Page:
So much happened in Fakarava that I took hardly any photos. We are two anchorages past this as I write and I’m still recovering. It is difficult to believe how much cruising has improved, and then become even more awesome, and then topped itself again, since we started cruising warmer waters. We loved cruising British Columbia, but this is what we dreamed of for years. First we arrived in Mexico and had our giddy moments at Cabo San Lucas where the water was warm and clear, the air was hot and the sky was sunny. We loved our time in the islands near La Paz. The arrival in the Marquesas stunned us and yet…the Tuamotus are better. This is something we had read again and again in other people’s blogs – that things get even better when you go West. A lot of people also said they wish they had more time for the Tuamotus and I can certainly see why.
The entrance to the S Pass was much easier than we had worried about. It isn’t a straight entrance, you have to choose a channel when you are most of the way through, and we saw a least depth of 12 feet. On the other hand, the CM93 charts were accurate to what we experienced, the water is crystal clear making eyeball navigation easier and there are markers everywhere.
After transiting the pass and channel, we tried going to the West of the pass to anchor and got the bajeezus scared out of us by the coral heads. They were not difficult to see. The problem, rather, was that the water clarity was so incredibly good that day that things that were 20 feet under the surface looked like they were 1 foot down. We went back to the East side and dropped our hook in coral rubble – which feels gross and not reassuring for holding. After talking to some other boats, we gathered our courage, used their tips, and dropped the hook securely on the W side of the pass and stayed there for 10 or so days.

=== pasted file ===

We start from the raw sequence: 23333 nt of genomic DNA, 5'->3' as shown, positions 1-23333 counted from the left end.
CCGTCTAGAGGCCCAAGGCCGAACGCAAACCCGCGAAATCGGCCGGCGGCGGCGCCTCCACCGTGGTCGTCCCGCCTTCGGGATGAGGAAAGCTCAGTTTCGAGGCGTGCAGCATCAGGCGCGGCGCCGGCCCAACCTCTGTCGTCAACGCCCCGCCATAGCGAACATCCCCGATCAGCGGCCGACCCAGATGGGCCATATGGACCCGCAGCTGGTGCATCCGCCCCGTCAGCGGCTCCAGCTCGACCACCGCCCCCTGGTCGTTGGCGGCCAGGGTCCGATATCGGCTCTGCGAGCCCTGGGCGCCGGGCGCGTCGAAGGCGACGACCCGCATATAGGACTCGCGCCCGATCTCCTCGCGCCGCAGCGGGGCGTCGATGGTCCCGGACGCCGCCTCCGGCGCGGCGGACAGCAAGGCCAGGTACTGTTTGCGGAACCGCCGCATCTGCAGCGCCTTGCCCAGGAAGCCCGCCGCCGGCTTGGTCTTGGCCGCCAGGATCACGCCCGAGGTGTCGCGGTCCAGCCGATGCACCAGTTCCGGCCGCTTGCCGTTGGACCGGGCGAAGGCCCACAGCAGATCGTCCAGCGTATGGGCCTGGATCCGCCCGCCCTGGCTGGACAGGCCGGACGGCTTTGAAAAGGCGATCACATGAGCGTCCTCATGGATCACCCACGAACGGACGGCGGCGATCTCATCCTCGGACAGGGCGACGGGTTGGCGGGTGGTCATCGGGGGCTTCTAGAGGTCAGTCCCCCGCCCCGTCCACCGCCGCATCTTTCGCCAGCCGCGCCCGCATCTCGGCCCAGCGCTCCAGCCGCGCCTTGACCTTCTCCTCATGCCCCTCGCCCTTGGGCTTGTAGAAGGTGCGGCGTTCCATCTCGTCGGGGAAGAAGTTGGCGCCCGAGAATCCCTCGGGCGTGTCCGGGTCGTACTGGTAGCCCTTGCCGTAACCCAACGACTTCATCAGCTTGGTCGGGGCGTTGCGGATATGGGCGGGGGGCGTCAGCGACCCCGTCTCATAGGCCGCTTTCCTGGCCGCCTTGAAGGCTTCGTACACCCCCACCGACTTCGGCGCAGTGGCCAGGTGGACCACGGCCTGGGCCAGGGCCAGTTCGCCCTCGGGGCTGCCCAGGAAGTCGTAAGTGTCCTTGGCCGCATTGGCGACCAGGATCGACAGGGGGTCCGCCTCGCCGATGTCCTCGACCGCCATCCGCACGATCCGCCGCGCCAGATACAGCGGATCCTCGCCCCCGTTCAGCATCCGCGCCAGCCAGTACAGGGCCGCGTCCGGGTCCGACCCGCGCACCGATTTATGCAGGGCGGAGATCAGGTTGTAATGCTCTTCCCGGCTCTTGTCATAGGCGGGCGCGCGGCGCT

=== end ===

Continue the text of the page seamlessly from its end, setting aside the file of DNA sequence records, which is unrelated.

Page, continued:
I’ll post separately about the kiting we did there but the short of the story is that we fell in with a handful of boats that all had kiters aboard and who had all been in the S Pacific for more than one season. They were all “approximately our age” and were all addicted to one sport or another, whether it was diving, free diving, spear fishing or kiting, or all of the above. These are the boats from which we made our tropical apprenticeship and whom we are still following about. They are: Namaste, Nomad, Dream Time, and Nauticam. In addition, we were able to hang out with two other Puddle Jump boats: Pandion and Cheers.
We took our kayak to the pass about dozen times and went to the ocean side during an incoming current. From there, we would drop into the water with a rope in our hand tied to the kayak and drift back into the atoll with the current. We saw a million fish, beautiful coral and way more sharks than we needed to. There are black tips that are fed by the restaurant on the E side of the pass who come over in case you have food. There are white tips mostly inside the atoll and there is a swarm of grays that usually live deep in pass at 100+ feet…except when they don’t. We saw them at 30 feet as we flew over them in the current and we also saw them hunting a fish ball which was wicked cool and terrifyingly sharky.
We got nervous a lot. We jumped back in the kayak a lot. Gradually, over time, we stayed in the water longer when they were around and became more savvy about their behavior. Certainly after watching our friends spear fish in the middle of the white tips taught us that if there weren’t biting them then, when they were dripping fish blood, we were probably relatively safe while snorkeling. Thanks to friends, we did a short shallow dive to knock the rust off our diving skills. It had been 4 years since either of us had been diving.
We had fires on the beach, birthday parties, reef hunting expeditions, dinner and drinks on various boats and in general it felt like adult summer camp in paradise. The conversation flipped between English and French so often that poor Carol often found himself speaking the wrong language to the wrong person.